20% of patients develop cough, but in many it is not bothersome. Asthmatic patients are not at increased risk.
Cough resolution may be delayed for up to 1 month after discontinuing the drug. Angiotensin II receptor blockers
do not cause cough and therefore are useful therapeutic alternatives.

Cough Hypersensitivity Syndrome


Chronic cough may be unexplained despite comprehensive workup and empirical treatment trials in a substantial
number of patients. In referral centers, the prevalence has been reported to be as high as 42% of cases.32 A
heightened sensitivity to cough challenge with capsaicin has been demonstrated in these patients. There is a
frequent history of viral illness preceding the onset of chronic cough. The syndrome appears to have a
predilection for females who have onset of cough around menopause. Interestingly, a high prevalence of vocal
cord dysfunction has been reported in association with cough hypersensitivity syndrome.33 It has also been
suggested that the otolaryngological disorders such as laryngeal sensory neuropathy overlap considerably with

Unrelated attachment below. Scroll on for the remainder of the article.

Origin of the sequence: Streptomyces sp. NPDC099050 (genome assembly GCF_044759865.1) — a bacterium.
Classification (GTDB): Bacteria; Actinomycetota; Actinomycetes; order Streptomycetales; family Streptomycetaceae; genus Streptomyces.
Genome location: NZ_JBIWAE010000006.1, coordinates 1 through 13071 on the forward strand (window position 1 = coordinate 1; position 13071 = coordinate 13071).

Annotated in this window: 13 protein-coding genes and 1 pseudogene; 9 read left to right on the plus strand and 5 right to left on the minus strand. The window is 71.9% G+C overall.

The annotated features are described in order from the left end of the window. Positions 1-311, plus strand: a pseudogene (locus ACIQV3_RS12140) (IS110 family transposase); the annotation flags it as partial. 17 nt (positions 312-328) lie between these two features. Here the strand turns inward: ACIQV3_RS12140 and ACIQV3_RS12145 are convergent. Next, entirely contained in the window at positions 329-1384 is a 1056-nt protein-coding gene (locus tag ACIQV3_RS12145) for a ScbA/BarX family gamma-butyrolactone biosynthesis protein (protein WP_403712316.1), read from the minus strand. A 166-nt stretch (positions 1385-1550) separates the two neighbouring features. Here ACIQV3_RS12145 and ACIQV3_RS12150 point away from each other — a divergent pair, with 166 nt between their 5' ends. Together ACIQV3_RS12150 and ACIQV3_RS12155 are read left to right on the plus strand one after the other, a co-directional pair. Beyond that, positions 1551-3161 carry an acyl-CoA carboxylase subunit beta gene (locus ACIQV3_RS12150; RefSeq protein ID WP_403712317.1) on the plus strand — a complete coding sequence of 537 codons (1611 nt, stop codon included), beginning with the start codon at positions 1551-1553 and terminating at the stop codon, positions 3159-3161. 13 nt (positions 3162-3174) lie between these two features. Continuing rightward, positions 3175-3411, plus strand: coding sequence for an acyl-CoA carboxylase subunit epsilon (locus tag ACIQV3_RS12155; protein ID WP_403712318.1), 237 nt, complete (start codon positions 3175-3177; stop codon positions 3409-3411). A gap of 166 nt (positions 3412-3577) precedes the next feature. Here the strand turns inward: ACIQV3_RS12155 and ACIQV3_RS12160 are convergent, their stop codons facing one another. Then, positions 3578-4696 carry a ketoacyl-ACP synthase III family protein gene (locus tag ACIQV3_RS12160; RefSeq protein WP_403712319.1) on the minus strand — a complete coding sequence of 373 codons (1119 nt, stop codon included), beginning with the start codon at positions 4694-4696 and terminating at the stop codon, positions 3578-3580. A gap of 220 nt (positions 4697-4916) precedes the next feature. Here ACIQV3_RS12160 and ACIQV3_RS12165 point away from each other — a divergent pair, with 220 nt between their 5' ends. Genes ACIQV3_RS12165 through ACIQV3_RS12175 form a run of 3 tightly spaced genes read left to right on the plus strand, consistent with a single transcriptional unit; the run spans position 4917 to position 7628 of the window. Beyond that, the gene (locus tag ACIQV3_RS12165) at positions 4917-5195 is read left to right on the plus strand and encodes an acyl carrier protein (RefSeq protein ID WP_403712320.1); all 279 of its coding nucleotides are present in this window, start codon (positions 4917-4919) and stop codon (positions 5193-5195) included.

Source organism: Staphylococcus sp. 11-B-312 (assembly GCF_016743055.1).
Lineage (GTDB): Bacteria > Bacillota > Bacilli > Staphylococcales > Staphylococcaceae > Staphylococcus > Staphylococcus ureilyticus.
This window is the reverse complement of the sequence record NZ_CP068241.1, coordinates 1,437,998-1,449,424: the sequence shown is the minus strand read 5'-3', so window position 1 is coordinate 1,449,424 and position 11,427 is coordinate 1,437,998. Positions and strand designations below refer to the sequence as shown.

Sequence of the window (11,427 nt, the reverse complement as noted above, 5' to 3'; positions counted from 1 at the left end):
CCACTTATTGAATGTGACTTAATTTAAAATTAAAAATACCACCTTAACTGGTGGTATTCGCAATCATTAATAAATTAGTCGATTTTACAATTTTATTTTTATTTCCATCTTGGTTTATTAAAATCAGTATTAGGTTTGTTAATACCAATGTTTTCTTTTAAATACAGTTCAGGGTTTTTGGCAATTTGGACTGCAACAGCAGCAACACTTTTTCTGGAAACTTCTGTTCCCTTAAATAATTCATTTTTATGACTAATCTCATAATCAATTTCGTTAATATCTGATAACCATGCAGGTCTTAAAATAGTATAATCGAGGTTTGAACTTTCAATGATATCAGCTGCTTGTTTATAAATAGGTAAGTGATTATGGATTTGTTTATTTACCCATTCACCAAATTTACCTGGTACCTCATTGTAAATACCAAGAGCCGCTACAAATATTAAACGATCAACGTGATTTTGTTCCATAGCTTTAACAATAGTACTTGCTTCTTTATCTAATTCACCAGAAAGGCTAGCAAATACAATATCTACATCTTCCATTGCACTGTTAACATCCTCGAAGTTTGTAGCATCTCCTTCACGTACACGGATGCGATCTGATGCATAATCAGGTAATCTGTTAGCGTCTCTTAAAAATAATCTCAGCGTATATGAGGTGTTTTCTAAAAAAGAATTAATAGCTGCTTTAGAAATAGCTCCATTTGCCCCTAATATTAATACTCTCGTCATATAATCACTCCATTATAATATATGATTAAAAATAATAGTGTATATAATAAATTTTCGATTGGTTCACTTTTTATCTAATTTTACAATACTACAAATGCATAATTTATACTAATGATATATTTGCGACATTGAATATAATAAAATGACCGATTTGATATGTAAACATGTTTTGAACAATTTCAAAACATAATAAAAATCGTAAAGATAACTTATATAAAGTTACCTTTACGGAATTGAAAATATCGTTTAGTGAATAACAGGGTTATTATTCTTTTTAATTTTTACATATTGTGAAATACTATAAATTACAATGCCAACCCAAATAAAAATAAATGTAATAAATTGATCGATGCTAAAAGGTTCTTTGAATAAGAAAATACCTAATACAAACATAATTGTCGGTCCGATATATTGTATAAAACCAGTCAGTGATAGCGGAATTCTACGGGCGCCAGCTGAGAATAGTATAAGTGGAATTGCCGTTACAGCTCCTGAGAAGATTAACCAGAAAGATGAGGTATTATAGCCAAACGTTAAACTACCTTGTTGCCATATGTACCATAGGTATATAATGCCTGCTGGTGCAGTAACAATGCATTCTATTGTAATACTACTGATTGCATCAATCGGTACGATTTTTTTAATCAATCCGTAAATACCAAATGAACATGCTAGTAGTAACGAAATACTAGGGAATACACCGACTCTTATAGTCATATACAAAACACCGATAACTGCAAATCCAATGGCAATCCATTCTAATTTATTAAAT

the cough hypersensitivity syndrome.34 Treatment is challenging but speech therapy may hold
promise.35 Nebulized local anesthetics, gabapentin, and amitriptyline have also been used with variable results.

Psychosomatic Cough

Psychosomatic cough is rare, especially in adults. It is a diagnosis of exclusion and should not be entertained
until all other potential causes have been investigated, with therapeutic trials of adequate intensity and duration.
There are no distinguishing historical features to reliably differentiate it from other etiologies.16 Habit cough is a
syndrome of persistent, habitual throat clearing that might respond to biofeedback. In distinction, psychogenic
cough usually implies an underlying psychiatric disorder. Most patients with psychogenic cough harbor an
intractable fear of a serious underlying medical disease.

Other Causes of Chronic Cough

Disorders of any of the locations of cough receptors (external auditory canal, tracheobronchial tree, pleura,
pericardium, diaphragm, esophagus, stomach) can cause chronic cough. Recently, obstructive sleep apnea and